Tag Archives: Gary Basaraba

Cinema Dispatch: Suburbicon

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Suburbicon and all the images you see in this review are owned by Paramount Pictures

Directed by George Clooney

Now this film kind of came out of nowhere for me as I’ve only been seeing the trailers for maybe a month leading up to its release.  I guess that’s not too surprising as George Clooney films, good or bad, rarely make a whole lot of money so there’s not much point in advertising it to the movie going masses; especially when the film in question looks pretty dark and super weird.  I mean that makes sense considering it’s from a script The Coen Brothers wrote back in the eighties, but that little factoid not only explains why this movie has been rather low key despite its wide release, it also raises some red flags.  Is this a cinematic masterpiece that was just too good to be made in its time, or did the Coen Brother put this in a draw for so long for a really good reason?  Let’s find out!!

The movie is basically split into two stories; the first being about Gardner Lodge (Matt Damon) who’s family suffers a horrible tragedy, and The Mayers (Karimah Westbrook, Leith M Burke, and Tony Espinosa) who have just moved into the idyllic neighborhood known as Suburbia and have the dubious honor of being the first black family in town.  With The Mayers moving into town and bringing out the worst in the neighborhood just for simply being there, there isn’t a whole lot of attention paid to Gardner and what seems to be some very shady stuff going on with him.  For starters, the death of his wife Rose (Julianne Moore) by some bad men who broke into the house seems to have not been as random an act of violence as it appears to be on the surface, yet no one is picking up on this than Gardner’s son Nicky (Noah Jupe) who’s the only one really looking for answers.  Throw in some possible mob connections, Nicky’s aunt Margaret (Julianne Moore as well) who’s working a bit too hard to fill in the motherly figure role, and a suspicious insurance claims adjuster (Oscar Isaac), and you have the makings for a classic noir thriller set against the backdrop of the super repressed and overtly racist fifties!  Will Nicky find the answers he’s looking for and will he be happy with what he finds?  What is Gardner have up his sleeve that’s making him act so inexplicably after the murder?  Does anyone in this movie REALLY have any idea what they’re doing!?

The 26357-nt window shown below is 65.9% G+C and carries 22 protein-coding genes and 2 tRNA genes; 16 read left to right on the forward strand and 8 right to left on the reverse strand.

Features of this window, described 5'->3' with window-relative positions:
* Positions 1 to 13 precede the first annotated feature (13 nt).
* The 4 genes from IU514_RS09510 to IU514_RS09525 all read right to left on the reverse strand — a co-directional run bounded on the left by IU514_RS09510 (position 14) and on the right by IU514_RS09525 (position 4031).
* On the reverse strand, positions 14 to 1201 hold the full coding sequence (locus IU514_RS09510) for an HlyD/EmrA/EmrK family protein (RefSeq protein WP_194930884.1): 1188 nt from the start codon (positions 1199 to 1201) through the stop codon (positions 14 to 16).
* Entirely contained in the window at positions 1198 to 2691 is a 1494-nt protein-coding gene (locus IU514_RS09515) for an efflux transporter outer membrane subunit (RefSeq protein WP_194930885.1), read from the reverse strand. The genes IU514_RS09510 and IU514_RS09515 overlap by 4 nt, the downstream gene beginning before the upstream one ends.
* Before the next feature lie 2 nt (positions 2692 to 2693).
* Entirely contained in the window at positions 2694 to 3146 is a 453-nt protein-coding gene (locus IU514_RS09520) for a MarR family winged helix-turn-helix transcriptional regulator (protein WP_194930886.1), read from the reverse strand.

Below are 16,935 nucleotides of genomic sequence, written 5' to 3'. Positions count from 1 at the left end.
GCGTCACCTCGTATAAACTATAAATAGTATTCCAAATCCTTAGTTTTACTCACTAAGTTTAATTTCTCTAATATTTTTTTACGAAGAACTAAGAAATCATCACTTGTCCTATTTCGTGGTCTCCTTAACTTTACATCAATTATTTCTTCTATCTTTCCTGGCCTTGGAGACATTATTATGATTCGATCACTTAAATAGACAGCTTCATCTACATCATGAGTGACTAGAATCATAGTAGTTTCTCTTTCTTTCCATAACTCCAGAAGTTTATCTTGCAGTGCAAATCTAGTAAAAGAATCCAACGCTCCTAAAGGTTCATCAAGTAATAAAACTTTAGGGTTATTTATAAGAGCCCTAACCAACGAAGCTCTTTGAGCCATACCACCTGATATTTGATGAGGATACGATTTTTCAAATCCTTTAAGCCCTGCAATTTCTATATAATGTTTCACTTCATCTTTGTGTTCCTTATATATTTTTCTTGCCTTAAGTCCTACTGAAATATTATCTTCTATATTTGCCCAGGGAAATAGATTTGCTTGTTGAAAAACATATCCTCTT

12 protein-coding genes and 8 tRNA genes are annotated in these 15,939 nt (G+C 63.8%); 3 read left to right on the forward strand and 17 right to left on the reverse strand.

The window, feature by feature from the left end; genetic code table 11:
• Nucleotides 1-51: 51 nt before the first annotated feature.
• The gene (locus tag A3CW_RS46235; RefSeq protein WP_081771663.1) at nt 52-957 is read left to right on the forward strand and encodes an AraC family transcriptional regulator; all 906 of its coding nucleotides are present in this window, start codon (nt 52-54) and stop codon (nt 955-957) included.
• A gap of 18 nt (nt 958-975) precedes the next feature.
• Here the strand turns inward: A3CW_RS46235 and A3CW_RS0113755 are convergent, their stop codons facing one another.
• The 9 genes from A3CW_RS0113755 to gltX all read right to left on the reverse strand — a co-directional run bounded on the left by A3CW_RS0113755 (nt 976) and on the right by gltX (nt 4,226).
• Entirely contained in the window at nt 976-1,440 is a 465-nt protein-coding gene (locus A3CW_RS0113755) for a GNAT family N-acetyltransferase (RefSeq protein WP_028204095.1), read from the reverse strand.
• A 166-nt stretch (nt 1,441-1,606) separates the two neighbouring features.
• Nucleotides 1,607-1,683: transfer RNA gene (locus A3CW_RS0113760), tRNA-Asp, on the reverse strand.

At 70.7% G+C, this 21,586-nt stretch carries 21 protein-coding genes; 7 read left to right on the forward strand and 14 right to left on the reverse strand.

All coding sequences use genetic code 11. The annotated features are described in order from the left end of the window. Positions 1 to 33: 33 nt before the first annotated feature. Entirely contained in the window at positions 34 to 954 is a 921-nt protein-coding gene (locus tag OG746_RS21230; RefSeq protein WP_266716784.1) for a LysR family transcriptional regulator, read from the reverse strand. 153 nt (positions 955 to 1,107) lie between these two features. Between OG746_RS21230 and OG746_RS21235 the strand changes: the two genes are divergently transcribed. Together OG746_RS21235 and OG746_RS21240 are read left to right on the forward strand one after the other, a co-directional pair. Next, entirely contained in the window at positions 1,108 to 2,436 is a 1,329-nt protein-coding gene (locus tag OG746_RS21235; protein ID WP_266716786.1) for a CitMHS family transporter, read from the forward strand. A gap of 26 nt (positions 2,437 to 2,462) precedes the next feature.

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“NO NO NO NO NO!!  THIS ISN’T HOW IT ALWAYS WORKS OUT IN THE MOVIES!!”

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